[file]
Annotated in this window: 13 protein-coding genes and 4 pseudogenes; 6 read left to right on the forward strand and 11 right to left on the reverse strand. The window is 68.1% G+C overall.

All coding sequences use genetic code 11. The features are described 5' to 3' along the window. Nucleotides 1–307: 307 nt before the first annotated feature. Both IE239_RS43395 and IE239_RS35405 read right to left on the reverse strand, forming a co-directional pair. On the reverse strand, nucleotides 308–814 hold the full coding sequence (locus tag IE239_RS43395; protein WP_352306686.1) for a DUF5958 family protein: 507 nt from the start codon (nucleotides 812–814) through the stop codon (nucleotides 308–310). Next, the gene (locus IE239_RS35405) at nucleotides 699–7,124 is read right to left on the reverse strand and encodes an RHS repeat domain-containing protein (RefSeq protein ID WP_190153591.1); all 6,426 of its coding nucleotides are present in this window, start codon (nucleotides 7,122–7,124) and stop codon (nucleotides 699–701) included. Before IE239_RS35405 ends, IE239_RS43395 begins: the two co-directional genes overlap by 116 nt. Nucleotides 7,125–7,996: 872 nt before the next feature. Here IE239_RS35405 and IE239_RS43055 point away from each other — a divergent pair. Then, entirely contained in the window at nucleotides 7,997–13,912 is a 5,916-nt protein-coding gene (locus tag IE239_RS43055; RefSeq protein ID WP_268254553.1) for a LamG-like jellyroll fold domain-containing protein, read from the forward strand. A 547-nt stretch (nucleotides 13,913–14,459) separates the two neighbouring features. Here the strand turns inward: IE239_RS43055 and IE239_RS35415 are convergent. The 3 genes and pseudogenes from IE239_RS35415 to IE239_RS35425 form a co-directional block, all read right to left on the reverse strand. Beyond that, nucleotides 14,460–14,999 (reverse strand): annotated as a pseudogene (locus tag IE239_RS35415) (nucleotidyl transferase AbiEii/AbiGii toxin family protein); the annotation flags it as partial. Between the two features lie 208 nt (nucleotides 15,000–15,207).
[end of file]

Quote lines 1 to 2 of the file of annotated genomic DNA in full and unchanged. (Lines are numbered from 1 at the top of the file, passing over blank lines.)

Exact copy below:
Annotated in this window: 13 protein-coding genes and 4 pseudogenes; 6 read left to right on the forward strand and 11 right to left on the reverse strand. The window is 68.1% G+C overall.

All coding sequences use genetic code 11. The features are described 5' to 3' along the window. Nucleotides 1–307: 307 nt before the first annotated feature. Both IE239_RS43395 and IE239_RS35405 read right to left on the reverse strand, forming a co-directional pair. On the reverse strand, nucleotides 308–814 hold the full coding sequence (locus tag IE239_RS43395; protein WP_352306686.1) for a DUF5958 family protein: 507 nt from the start codon (nucleotides 812–814) through the stop codon (nucleotides 308–310). Next, the gene (locus IE239_RS35405) at nucleotides 699–7,124 is read right to left on the reverse strand and encodes an RHS repeat domain-containing protein (RefSeq protein ID WP_190153591.1); all 6,426 of its coding nucleotides are present in this window, start codon (nucleotides 7,122–7,124) and stop codon (nucleotides 699–701) included. Before IE239_RS35405 ends, IE239_RS43395 begins: the two co-directional genes overlap by 116 nt. Nucleotides 7,125–7,996: 872 nt before the next feature. Here IE239_RS35405 and IE239_RS43055 point away from each other — a divergent pair. Then, entirely contained in the window at nucleotides 7,997–13,912 is a 5,916-nt protein-coding gene (locus tag IE239_RS43055; RefSeq protein ID WP_268254553.1) for a LamG-like jellyroll fold domain-containing protein, read from the forward strand. A 547-nt stretch (nucleotides 13,913–14,459) separates the two neighbouring features. Here the strand turns inward: IE239_RS43055 and IE239_RS35415 are convergent. The 3 genes and pseudogenes from IE239_RS35415 to IE239_RS35425 form a co-directional block, all read right to left on the reverse strand. Beyond that, nucleotides 14,460–14,999 (reverse strand): annotated as a pseudogene (locus tag IE239_RS35415) (nucleotidyl transferase AbiEii/AbiGii toxin family protein); the annotation flags it as partial. Between the two features lie 208 nt (nucleotides 15,000–15,207).